I do a lot of home canning (YES! I always have my mother around with me then! She still enjoys it too anyway.) and RARELY if ever buy frozen let alone store canned food. 1 of my biggest concerns is, of course, being in the tub or shower alone. (I had one in the shower a couple weeks ago). It'id be nice to have someone even just watching TV while I'm in there but again, going back to my original post, there are no family members around, no neighbors that I know well enough that wouldn't look at me strange if I asked them to stay around while I was showering :/ & no home care agencies that I know of that would only be around when I'm doing something like that.
The only thing I can think of is it would be better (although feeling a bit helpless) to have a little MORE help than I physically need if that's what I'd need to do to have someone regularly scheduled helping with whatever else rather than not have anyone at the few times I would need someone.
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Old 10-26-2013, 04:51 PM
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How often do your seizures occur?
Do you not have a warning/aura? It sounds like maybe you do since you drive but won't on an "off' day.
Is there a fairly consistent time between seizures? If so, you can plan around this, and plan for when your balance is not good. I know no one wants to plan their lives around having a seizure, but given you are concerned there are ways to function within this:
-don't do or use anything dangerous during this time eg. don't use knives or the stove (use micro. instead)
-rig up a method to take quick sponge baths using the bathroom or kitchen sink, and use one of those shower wands so you can quickly wash the private areas carefully in the shower. You can purchase a special seat to use in the shower too, to have on days your balance isn't good.
-install bars in the tub/shower and near the toilet for assistance when your balance is poor
-(etc.)

Someone suggested having an OT assist you and I think this is a great idea! Your neurologist or neurologist's nurse should know of someone they can recommend who is familiar with the difficulties faced by seizure patients.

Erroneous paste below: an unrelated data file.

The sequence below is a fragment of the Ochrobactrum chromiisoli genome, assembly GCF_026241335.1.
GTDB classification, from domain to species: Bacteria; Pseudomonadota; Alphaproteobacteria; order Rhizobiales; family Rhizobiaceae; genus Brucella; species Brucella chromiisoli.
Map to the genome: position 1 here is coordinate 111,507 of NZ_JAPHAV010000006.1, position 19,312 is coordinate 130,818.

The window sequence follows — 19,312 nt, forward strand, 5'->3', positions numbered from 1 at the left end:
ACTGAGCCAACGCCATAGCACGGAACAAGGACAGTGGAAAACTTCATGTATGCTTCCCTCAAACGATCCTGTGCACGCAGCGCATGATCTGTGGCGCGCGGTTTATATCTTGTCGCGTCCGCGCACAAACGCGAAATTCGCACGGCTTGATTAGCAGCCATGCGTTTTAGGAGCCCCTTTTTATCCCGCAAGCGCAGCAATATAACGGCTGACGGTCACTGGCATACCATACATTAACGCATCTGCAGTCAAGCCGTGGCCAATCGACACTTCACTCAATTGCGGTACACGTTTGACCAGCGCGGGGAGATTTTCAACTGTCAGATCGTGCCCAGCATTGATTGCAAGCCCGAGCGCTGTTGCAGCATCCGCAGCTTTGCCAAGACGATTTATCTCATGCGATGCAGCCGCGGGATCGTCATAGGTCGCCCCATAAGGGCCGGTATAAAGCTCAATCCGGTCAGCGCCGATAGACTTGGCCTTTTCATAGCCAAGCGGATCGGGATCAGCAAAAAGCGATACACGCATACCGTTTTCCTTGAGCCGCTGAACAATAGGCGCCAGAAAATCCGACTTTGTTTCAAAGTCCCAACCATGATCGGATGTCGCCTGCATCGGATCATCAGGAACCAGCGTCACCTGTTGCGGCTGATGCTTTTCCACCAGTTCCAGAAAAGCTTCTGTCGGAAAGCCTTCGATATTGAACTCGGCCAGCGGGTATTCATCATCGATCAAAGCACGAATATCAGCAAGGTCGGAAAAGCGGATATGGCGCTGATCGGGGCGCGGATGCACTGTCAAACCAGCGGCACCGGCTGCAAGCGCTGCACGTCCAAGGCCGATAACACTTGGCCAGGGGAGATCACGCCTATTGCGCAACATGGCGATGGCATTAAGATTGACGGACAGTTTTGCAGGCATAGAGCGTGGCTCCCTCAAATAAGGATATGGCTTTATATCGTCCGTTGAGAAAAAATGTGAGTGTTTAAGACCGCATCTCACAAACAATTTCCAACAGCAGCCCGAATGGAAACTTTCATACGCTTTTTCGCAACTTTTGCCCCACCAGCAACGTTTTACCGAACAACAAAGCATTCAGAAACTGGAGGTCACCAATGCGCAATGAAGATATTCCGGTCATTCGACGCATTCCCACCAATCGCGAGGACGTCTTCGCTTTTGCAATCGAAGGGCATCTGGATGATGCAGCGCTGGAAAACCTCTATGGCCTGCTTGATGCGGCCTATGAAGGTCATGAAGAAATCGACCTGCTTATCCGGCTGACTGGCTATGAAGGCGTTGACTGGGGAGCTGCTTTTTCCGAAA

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Old 10-26-2013, 05:21 PM
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It's hard to tell....in the last 3 weeks I've had 4 or 5. There are times I can go a week or more without any at all, there was at least one time I went almost a year without one (that was due to a theory I have).
I've always had plenty of time to get away from any machinery, etc. It's the rationalization I have trouble with: I "know" enough to walk away from the edge of a road and sit on the grass or walk away from the stove & sit on the floor but in my (half focused) mind like I originally said, I "thought" that if I just laid the knife down I wouldn't drop it on my foot or get hurt with it. But then I "realize" that what I just did wasn't the best move & by then it's too late to be able to pick it up & set it in the sink.
I don't have a microwave (another long story). If I don't feel right I won't do or use anything that might cause problems. My main issue is how I behave or "think" after coming out of one or ending up sitting on the floor for who knows how long or what may happen if I try to "go" too soon after one. I guess I was wondering if anyone else has this same situation ever: where you only really need help after one but yet you're having trouble finding a way to get it.
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Old 10-26-2013, 06:09 PM
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I did that with a cup of coffee. I was carrying it to the PC where I wanted to sit down when I had a seizure. I automatically knew to put the cup down so I put it on the end-table. Of course the counter in the kitchen would have been better but you have to realize that the whole point is to keep ourselves safe. As long as we've done that we've accomplished our task. If we start to think that we could have always done things better (things can always be done better) we're just going to get depressed. Stay focused on whether you've achieved your task of keeping yourself safe during the seizure.